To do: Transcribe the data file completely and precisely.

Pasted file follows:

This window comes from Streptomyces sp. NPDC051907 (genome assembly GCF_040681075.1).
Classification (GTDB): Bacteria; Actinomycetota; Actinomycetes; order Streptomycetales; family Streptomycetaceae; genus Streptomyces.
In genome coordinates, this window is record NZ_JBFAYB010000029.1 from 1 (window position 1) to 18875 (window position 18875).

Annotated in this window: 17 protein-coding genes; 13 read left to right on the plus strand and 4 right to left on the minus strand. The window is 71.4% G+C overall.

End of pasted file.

This window comes from Streptomyces sp. NPDC051907 (genome assembly GCF_040681075.1).
Classification (GTDB): Bacteria; Actinomycetota; Actinomycetes; order Streptomycetales; family Streptomycetaceae; genus Streptomyces.
In genome coordinates, this window is record NZ_JBFAYB010000029.1 from 1 (window position 1) to 18875 (window position 18875).

Annotated in this window: 17 protein-coding genes; 13 read left to right on the plus strand and 4 right to left on the minus strand. The window is 71.4% G+C overall.